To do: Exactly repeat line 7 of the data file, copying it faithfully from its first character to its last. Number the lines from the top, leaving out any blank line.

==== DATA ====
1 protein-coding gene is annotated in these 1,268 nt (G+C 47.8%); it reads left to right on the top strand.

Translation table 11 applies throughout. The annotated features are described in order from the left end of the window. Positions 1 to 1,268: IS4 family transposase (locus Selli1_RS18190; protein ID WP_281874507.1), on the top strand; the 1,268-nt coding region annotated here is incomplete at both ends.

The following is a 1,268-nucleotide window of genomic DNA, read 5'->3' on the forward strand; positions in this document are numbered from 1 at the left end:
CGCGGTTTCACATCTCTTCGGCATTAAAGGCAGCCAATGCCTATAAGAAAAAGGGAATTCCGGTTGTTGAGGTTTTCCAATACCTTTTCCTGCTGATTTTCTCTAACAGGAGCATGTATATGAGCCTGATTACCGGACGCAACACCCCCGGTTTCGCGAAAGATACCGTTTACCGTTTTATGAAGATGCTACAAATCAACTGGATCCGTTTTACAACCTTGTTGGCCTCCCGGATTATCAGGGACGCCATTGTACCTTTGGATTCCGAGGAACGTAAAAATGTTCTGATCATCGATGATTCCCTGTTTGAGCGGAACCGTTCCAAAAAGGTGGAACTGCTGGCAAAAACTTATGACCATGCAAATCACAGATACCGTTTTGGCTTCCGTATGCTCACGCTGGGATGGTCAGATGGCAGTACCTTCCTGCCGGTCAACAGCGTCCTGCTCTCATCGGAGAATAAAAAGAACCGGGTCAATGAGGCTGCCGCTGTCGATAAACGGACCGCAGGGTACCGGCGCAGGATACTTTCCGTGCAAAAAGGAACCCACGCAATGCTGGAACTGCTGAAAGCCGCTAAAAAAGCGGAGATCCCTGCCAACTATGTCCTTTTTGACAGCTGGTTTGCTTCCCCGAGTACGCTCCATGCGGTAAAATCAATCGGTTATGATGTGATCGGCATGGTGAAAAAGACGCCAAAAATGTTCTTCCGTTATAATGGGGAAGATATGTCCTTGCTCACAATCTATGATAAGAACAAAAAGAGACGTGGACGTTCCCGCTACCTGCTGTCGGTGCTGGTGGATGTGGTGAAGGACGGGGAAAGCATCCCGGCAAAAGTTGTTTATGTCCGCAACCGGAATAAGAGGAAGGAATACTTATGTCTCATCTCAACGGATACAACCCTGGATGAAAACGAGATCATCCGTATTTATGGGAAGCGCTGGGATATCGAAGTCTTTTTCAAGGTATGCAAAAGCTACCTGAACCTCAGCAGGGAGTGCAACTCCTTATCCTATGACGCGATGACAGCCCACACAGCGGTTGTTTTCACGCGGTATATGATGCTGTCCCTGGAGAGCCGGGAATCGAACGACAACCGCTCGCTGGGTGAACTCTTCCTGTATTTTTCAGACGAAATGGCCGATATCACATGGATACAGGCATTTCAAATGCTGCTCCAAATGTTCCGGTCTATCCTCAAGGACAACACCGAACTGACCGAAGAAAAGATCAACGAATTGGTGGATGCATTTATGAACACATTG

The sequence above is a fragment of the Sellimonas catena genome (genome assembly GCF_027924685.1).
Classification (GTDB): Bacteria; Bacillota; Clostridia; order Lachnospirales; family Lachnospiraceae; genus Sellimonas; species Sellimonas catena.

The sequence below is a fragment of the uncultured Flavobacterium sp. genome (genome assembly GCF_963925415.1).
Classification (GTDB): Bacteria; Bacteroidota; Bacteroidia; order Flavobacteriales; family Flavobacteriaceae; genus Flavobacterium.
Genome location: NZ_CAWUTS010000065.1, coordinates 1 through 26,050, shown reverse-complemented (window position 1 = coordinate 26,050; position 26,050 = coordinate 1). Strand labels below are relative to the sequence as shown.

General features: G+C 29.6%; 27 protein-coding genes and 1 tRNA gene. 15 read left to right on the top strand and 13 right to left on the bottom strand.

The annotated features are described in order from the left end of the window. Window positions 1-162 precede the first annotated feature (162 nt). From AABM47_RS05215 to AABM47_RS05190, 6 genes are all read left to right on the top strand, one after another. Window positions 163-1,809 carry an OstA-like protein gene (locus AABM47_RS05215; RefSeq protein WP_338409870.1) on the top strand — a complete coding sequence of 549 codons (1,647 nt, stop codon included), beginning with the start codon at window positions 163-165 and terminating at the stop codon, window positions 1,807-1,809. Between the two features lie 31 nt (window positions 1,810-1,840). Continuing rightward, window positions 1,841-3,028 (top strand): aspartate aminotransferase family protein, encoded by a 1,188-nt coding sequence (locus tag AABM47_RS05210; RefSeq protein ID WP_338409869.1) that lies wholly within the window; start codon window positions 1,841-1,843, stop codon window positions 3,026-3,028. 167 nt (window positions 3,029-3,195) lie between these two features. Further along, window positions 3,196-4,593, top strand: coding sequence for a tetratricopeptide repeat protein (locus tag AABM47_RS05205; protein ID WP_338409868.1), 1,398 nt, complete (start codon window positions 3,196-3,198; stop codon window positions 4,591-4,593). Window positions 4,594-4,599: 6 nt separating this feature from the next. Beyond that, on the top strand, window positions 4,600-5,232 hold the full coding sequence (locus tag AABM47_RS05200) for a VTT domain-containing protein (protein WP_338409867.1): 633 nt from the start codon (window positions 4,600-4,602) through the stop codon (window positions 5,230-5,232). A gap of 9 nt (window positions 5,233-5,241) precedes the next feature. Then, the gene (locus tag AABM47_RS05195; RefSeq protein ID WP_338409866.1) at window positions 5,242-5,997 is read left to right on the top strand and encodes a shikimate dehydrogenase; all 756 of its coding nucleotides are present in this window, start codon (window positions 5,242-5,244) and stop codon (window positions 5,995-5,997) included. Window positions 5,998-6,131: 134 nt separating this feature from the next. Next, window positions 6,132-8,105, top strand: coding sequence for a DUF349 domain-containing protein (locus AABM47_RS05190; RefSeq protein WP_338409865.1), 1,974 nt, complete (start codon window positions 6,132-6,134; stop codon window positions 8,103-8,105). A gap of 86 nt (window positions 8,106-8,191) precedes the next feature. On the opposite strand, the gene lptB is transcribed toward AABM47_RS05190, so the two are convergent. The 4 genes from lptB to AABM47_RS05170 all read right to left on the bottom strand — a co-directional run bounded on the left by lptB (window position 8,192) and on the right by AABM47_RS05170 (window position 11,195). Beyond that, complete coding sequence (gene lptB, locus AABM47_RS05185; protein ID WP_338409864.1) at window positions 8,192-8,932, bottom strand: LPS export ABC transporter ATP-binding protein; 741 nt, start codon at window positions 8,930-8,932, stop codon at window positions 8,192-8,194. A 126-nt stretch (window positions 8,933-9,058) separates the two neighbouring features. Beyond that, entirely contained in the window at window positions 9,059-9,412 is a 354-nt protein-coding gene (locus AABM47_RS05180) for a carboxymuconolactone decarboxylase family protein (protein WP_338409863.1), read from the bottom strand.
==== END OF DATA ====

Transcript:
The sequence below is a fragment of the uncultured Flavobacterium sp. genome (genome assembly GCF_963925415.1).